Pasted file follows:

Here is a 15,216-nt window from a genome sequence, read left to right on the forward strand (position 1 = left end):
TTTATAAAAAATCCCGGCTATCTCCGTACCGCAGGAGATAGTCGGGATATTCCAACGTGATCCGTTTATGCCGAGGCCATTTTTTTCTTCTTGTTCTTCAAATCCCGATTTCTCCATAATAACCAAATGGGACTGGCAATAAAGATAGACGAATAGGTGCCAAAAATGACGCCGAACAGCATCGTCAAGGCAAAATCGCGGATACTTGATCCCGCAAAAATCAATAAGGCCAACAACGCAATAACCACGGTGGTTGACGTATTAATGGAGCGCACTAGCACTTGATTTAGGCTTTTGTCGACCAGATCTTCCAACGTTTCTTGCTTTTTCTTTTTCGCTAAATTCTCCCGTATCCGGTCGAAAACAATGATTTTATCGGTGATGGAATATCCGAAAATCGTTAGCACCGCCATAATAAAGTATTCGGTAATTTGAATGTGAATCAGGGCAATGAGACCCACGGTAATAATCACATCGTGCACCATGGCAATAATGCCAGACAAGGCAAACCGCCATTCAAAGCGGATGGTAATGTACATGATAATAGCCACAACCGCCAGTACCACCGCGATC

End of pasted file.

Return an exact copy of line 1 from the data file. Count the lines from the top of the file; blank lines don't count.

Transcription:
Here is a 15,216-nt window from a genome sequence, read left to right on the forward strand (position 1 = left end):